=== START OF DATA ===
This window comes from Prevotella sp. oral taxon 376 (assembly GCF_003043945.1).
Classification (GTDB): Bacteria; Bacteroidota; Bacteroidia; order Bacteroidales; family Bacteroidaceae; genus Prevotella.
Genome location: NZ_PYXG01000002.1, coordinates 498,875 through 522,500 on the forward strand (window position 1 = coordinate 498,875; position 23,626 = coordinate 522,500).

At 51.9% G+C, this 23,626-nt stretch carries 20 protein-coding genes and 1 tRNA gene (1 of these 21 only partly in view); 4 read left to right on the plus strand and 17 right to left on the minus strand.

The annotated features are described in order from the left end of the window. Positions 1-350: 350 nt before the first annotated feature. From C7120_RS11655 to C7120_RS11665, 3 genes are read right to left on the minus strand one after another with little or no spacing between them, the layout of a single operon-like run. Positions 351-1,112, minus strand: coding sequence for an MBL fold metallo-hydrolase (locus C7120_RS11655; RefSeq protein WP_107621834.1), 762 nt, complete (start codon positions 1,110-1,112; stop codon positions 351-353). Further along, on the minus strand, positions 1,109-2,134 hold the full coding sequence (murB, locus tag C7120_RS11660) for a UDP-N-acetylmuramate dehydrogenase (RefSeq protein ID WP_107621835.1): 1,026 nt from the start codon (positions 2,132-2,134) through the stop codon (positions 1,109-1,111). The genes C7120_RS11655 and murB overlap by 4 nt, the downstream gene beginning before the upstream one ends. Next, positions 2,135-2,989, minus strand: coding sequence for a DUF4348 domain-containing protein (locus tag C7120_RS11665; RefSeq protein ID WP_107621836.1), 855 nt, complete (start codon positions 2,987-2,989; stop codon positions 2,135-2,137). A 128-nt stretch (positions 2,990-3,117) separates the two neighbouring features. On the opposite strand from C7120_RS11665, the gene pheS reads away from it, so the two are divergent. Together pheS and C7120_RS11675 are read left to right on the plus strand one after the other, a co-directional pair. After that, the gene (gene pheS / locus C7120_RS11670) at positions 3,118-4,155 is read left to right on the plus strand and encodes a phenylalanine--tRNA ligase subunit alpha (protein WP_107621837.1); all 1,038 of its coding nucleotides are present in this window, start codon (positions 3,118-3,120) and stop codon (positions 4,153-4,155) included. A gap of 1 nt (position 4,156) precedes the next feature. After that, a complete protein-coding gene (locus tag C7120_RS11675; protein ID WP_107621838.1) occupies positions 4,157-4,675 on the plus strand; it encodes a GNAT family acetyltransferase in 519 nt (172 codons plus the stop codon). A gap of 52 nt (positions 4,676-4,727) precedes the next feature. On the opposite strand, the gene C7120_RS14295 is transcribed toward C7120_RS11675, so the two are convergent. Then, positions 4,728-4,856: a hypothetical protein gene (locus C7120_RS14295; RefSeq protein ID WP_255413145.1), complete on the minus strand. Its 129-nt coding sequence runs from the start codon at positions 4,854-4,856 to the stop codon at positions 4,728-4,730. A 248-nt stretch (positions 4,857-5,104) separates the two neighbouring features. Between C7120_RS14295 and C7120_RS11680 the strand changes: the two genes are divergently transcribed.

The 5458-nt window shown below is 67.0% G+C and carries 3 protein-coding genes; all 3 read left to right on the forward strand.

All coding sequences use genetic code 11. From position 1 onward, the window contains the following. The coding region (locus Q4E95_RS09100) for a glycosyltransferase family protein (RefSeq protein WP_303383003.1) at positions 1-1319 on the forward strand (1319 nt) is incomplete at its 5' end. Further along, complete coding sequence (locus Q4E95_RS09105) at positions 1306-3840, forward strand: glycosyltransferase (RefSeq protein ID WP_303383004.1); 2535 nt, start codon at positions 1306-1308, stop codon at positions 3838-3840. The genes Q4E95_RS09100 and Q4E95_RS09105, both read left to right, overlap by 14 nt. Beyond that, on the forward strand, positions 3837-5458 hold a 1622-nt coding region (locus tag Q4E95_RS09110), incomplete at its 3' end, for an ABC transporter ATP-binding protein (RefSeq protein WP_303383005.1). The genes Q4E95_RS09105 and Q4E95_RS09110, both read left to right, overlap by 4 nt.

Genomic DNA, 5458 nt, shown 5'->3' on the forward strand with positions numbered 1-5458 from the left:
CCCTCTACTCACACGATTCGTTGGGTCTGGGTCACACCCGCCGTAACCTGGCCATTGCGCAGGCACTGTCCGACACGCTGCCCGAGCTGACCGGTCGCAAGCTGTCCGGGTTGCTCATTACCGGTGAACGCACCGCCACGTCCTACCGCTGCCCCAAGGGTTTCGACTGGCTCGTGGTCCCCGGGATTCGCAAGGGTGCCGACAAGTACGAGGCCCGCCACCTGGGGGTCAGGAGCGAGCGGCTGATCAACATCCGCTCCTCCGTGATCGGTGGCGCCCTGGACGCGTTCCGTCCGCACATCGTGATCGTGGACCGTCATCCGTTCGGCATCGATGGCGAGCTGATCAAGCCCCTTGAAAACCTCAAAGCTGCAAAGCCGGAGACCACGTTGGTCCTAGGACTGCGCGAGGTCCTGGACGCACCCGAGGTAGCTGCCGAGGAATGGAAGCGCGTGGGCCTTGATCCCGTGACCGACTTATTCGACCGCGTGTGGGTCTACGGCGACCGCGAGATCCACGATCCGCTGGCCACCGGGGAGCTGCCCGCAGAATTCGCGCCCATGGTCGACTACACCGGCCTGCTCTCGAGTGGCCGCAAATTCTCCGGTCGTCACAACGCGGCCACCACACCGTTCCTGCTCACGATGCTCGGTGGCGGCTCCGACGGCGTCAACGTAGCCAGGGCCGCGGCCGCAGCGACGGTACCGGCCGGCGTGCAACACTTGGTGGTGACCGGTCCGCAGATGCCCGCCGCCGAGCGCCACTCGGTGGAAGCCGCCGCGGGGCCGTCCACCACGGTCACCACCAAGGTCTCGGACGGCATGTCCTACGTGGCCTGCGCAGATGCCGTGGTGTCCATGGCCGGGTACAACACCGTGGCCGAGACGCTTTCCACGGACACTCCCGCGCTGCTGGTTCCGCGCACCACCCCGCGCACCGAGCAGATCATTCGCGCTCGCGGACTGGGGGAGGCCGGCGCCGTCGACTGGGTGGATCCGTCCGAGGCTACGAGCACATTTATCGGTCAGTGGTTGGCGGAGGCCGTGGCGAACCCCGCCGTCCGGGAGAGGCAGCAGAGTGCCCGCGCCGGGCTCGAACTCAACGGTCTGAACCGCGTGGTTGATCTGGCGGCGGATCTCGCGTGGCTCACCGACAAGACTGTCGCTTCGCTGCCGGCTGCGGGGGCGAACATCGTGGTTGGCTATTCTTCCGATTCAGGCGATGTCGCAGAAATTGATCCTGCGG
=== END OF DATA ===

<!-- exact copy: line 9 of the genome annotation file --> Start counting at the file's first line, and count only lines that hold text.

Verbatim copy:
CCCTCTACTCACACGATTCGTTGGGTCTGGGTCACACCCGCCGTAACCTGGCCATTGCGCAGGCACTGTCCGACACGCTGCCCGAGCTGACCGGTCGCAAGCTGTCCGGGTTGCTCATTACCGGTGAACGCACCGCCACGTCCTACCGCTGCCCCAAGGGTTTCGACTGGCTCGTGGTCCCCGGGATTCGCAAGGGTGCCGACAAGTACGAGGCCCGCCACCTGGGGGTCAGGAGCGAGCGGCTGATCAACATCCGCTCCTCCGTGATCGGTGGCGCCCTGGACGCGTTCCGTCCGCACATCGTGATCGTGGACCGTCATCCGTTCGGCATCGATGGCGAGCTGATCAAGCCCCTTGAAAACCTCAAAGCTGCAAAGCCGGAGACCACGTTGGTCCTAGGACTGCGCGAGGTCCTGGACGCACCCGAGGTAGCTGCCGAGGAATGGAAGCGCGTGGGCCTTGATCCCGTGACCGACTTATTCGACCGCGTGTGGGTCTACGGCGACCGCGAGATCCACGATCCGCTGGCCACCGGGGAGCTGCCCGCAGAATTCGCGCCCATGGTCGACTACACCGGCCTGCTCTCGAGTGGCCGCAAATTCTCCGGTCGTCACAACGCGGCCACCACACCGTTCCTGCTCACGATGCTCGGTGGCGGCTCCGACGGCGTCAACGTAGCCAGGGCCGCGGCCGCAGCGACGGTACCGGCCGGCGTGCAACACTTGGTGGTGACCGGTCCGCAGATGCCCGCCGCCGAGCGCCACTCGGTGGAAGCCGCCGCGGGGCCGTCCACCACGGTCACCACCAAGGTCTCGGACGGCATGTCCTACGTGGCCTGCGCAGATGCCGTGGTGTCCATGGCCGGGTACAACACCGTGGCCGAGACGCTTTCCACGGACACTCCCGCGCTGCTGGTTCCGCGCACCACCCCGCGCACCGAGCAGATCATTCGCGCTCGCGGACTGGGGGAGGCCGGCGCCGTCGACTGGGTGGATCCGTCCGAGGCTACGAGCACATTTATCGGTCAGTGGTTGGCGGAGGCCGTGGCGAACCCCGCCGTCCGGGAGAGGCAGCAGAGTGCCCGCGCCGGGCTCGAACTCAACGGTCTGAACCGCGTGGTTGATCTGGCGGCGGATCTCGCGTGGCTCACCGACAAGACTGTCGCTTCGCTGCCGGCTGCGGGGGCGAACATCGTGGTTGGCTATTCTTCCGATTCAGGCGATGTCGCAGAAATTGATCCTGCGG